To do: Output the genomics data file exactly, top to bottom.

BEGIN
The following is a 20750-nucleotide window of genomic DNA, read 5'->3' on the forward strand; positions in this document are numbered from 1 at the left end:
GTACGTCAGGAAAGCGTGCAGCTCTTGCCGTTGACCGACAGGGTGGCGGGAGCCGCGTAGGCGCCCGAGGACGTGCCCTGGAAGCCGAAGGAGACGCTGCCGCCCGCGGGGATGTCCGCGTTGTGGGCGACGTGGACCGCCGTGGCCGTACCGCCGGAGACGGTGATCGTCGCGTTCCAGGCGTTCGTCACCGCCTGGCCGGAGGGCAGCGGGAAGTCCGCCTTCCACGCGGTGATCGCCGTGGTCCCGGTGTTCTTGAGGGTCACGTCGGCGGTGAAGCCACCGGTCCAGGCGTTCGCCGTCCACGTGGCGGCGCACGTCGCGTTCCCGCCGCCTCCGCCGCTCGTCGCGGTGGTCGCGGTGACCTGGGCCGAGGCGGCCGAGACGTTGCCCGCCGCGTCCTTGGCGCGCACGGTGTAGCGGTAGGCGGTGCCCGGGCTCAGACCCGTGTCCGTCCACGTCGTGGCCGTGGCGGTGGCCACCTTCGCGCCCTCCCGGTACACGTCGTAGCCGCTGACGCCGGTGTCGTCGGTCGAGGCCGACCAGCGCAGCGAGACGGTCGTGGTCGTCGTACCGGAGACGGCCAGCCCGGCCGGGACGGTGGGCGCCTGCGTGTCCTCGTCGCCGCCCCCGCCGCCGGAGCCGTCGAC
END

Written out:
The following is a 20750-nucleotide window of genomic DNA, read 5'->3' on the forward strand; positions in this document are numbered from 1 at the left end:
GTACGTCAGGAAAGCGTGCAGCTCTTGCCGTTGACCGACAGGGTGGCGGGAGCCGCGTAGGCGCCCGAGGACGTGCCCTGGAAGCCGAAGGAGACGCTGCCGCCCGCGGGGATGTCCGCGTTGTGGGCGACGTGGACCGCCGTGGCCGTACCGCCGGAGACGGTGATCGTCGCGTTCCAGGCGTTCGTCACCGCCTGGCCGGAGGGCAGCGGGAAGTCCGCCTTCCACGCGGTGATCGCCGTGGTCCCGGTGTTCTTGAGGGTCACGTCGGCGGTGAAGCCACCGGTCCAGGCGTTCGCCGTCCACGTGGCGGCGCACGTCGCGTTCCCGCCGCCTCCGCCGCTCGTCGCGGTGGTCGCGGTGACCTGGGCCGAGGCGGCCGAGACGTTGCCCGCCGCGTCCTTGGCGCGCACGGTGTAGCGGTAGGCGGTGCCCGGGCTCAGACCCGTGTCCGTCCACGTCGTGGCCGTGGCGGTGGCCACCTTCGCGCCCTCCCGGTACACGTCGTAGCCGCTGACGCCGGTGTCGTCGGTCGAGGCCGACCAGCGCAGCGAGACGGTCGTGGTCGTCGTACCGGAGACGGCCAGCCCGGCCGGGACGGTGGGCGCCTGCGTGTCCTCGTCGCCGCCCCCGCCGCCGGAGCCGTCGAC